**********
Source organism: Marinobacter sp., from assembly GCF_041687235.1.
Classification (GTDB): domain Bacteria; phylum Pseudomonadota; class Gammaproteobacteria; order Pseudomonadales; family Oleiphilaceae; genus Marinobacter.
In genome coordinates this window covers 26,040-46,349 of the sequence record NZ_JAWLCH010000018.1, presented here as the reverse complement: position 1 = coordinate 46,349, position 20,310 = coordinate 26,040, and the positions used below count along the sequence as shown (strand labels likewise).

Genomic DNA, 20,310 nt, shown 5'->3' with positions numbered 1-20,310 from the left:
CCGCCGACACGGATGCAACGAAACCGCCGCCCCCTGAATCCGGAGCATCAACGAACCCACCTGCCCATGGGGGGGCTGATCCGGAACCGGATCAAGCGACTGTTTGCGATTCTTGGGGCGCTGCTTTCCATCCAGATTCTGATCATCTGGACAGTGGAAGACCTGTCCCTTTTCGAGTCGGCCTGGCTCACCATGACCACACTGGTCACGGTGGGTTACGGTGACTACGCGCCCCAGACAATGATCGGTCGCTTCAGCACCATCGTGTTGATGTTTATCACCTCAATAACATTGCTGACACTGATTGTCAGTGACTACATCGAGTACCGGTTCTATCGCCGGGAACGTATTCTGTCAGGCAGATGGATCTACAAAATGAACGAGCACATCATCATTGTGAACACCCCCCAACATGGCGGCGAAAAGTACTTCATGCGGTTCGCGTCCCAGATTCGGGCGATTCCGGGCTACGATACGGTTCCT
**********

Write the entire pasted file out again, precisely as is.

Source organism: Marinobacter sp., from assembly GCF_041687235.1.
Classification (GTDB): domain Bacteria; phylum Pseudomonadota; class Gammaproteobacteria; order Pseudomonadales; family Oleiphilaceae; genus Marinobacter.
In genome coordinates this window covers 26,040-46,349 of the sequence record NZ_JAWLCH010000018.1, presented here as the reverse complement: position 1 = coordinate 46,349, position 20,310 = coordinate 26,040, and the positions used below count along the sequence as shown (strand labels likewise).

Genomic DNA, 20,310 nt, shown 5'->3' with positions numbered 1-20,310 from the left:
CCGCCGACACGGATGCAACGAAACCGCCGCCCCCTGAATCCGGAGCATCAACGAACCCACCTGCCCATGGGGGGGCTGATCCGGAACCGGATCAAGCGACTGTTTGCGATTCTTGGGGCGCTGCTTTCCATCCAGATTCTGATCATCTGGACAGTGGAAGACCTGTCCCTTTTCGAGTCGGCCTGGCTCACCATGACCACACTGGTCACGGTGGGTTACGGTGACTACGCGCCCCAGACAATGATCGGTCGCTTCAGCACCATCGTGTTGATGTTTATCACCTCAATAACATTGCTGACACTGATTGTCAGTGACTACATCGAGTACCGGTTCTATCGCCGGGAACGTATTCTGTCAGGCAGATGGATCTACAAAATGAACGAGCACATCATCATTGTGAACACCCCCCAACATGGCGGCGAAAAGTACTTCATGCGGTTCGCGTCCCAGATTCGGGCGATTCCGGGCTACGATACGGTTCCT